On Tuesday evening, Jan. 6, the paper and the provincial government appeared to have reached a deal for a reduction in censorship. But by that time, the protests in Guangdong had galvanized a surprising level of support, drawing out reporters from other newspapers, cable television hosts, and even Weibo celebrities. Actress Yao Chen quoted Russian Nobel Laureate Aleksandr Solzhenitsyn to her 32 million Weibo followers, writing, "One word of truth outweighs the whole world" (also the title of the 2006 New Year's letter from Southern Weekly.) Two of China's most famous bloggers, Li Chengpeng and Han Han, both posted messages in support of the newspaper. "We don't need tall buildings, but we need a newspaper that speaks the truth," Li wrote on Jan. 7.

Why, then, did the muzzling of Southern Weekly -- not an unusual occurrence in authoritarian China -- ignite such a fury?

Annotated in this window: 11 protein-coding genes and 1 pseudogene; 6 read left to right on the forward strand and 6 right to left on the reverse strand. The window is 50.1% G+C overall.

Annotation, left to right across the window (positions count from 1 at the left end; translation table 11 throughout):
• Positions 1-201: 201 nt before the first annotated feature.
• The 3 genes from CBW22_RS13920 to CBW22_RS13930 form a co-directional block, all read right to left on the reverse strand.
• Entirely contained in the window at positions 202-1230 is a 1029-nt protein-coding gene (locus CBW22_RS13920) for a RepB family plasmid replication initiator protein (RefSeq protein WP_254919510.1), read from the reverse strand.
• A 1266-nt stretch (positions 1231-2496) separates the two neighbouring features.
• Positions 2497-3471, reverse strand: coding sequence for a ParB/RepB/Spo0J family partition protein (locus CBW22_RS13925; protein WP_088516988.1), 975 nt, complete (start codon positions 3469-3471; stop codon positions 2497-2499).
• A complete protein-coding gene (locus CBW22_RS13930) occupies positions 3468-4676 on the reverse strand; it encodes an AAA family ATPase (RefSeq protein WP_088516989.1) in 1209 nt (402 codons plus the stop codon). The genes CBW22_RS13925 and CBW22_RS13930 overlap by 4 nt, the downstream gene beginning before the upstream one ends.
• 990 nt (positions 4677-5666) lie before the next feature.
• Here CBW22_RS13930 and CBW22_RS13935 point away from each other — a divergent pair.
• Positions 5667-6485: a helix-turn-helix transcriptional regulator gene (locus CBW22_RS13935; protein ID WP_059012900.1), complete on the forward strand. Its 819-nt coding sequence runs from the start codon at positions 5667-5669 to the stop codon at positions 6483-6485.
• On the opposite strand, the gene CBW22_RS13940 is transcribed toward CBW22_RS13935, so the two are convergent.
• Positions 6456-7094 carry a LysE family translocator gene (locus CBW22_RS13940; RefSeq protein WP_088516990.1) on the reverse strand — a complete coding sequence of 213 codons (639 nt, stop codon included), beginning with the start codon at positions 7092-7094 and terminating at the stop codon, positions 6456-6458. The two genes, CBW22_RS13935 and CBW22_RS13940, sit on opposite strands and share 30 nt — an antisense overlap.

One reason is the heavy-handedness of Tuo's approach. Media censorship is commonplace in China, but is usually more subtle: for example, censors typically describe directives over the phone rather than by email (where it leaves a trail). And it is extremely rare for propaganda officials to directly change layout or content without going through the front-line editors and journalists.

Other reasons are specific to Southern Weekly, which holds a special place in the hearts and hopes of Chinese liberals. For 29 years, the paper has pushed the boundaries of what authorities would tolerate, delivering dependable, hard-hitting news to its 1.7 million weekly subscribers and training a generation of respected journalists. The paper's annual New Year's greeting letters are an important part of that tradition. Some of them have become widely cited classics, with lines like "give strength to the weak, rouse pessimists to march" (1999) and "hope is ourselves" (1997).